And yet, the gap to Valencia is still sticking out like a sore thumb, right? But is that a problem with us, or a problem with Valencia, who have been erratic at best this season? Is Atletico Madrid’s inability to (once again) meet expectations and play up to the level of its talent a problem with us, or with them? Valencia, with more consistent play, could be right up there with the leaders. Same with Sevilla. So why the big points gaps?
I contend that it is because the Liga is as intensely competitive as any major league in the world, even in light of the immense gap to the top two. How many matches this season have we had to work like dogs to secure the points, or that EE have had to stage late comebacks to pull out? If anything, last season was more boring, because when we rolled into town, the only question was how our Murderers’ Row of Henry, Eto’o, Messi and Xavi were going to kill you. This season, however, has been jam-packed with suspense, and will go right down to the last match.
So I think that people who are saying that the top two teams’ dominance is boring, need to pay closer attention to the Liga, and the matches therein, to the television ratings for El Clasic, to the drumming, horn playing and chanting of fans in Mallorca, or Getafe, who root and believe, right up until that moment when belief is snatched away.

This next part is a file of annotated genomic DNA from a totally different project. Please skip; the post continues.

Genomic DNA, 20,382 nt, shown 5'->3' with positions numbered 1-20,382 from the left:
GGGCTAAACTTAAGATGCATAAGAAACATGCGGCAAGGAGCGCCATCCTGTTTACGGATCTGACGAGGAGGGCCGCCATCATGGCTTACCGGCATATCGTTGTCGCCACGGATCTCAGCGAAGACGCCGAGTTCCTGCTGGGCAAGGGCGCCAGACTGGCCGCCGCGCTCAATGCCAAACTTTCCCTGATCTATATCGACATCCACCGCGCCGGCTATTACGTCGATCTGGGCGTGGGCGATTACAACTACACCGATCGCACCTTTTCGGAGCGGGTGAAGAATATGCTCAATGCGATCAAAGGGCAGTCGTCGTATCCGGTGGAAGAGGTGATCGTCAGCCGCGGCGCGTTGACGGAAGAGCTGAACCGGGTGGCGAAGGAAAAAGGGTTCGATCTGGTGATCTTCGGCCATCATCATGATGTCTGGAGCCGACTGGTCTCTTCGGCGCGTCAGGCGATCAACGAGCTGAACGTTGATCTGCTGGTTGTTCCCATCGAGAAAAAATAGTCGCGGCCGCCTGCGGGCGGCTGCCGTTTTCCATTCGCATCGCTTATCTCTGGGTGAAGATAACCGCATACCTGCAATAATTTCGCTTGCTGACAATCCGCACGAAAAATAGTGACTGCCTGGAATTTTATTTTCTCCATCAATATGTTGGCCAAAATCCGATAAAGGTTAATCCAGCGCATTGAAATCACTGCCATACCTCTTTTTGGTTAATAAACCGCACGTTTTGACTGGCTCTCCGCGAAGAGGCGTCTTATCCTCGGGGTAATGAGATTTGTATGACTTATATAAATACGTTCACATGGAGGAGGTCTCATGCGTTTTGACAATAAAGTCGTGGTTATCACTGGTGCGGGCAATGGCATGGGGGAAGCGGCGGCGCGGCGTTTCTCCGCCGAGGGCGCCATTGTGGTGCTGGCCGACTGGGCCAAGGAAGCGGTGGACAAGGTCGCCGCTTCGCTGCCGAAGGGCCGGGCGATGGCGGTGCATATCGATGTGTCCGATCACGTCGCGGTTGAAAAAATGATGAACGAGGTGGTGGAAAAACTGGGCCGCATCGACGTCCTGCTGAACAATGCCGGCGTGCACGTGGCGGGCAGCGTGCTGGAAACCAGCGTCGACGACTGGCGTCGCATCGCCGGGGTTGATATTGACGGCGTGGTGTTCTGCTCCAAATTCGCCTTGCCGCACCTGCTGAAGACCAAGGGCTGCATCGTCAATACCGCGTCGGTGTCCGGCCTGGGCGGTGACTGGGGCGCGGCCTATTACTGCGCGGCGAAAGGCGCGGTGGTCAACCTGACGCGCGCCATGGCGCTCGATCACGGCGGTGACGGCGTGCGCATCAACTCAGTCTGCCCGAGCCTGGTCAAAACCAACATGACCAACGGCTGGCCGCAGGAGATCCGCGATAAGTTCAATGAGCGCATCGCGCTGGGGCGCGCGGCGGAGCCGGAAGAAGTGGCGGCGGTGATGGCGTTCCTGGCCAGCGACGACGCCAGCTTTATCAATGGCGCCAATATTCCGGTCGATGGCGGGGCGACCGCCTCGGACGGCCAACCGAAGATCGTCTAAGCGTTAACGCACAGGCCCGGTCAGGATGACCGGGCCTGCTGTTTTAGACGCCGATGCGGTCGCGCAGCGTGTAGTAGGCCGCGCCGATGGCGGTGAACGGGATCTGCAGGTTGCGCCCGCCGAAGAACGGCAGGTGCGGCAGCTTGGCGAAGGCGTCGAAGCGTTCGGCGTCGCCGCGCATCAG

Then tell me dominance is boring.
–So there has been talk of the top teams separating from the general Liga, and forming a sort of SuperLiga, sort of like playing with like. Some have wondered about this. Wonder no more. It has about as much chance of happening as I have of getting a pedicure from Bjork. The debate and discussion over television revenues has been roiling for some time. The smaller clubs want a more equitable distribution, while the bigger clubs are saying “Look, nobody would watch you if you weren’t playing us, so shut up.”
We and EE have our own TV deals, that are a significant source of revenue. The smaller clubs want a piece of that pie, saying that more money would make them more competitive, etc, etc, etc, etc. But would it really? Probably not, because all the money in the world still can’t build a winner without the right management. Just ask Citeh.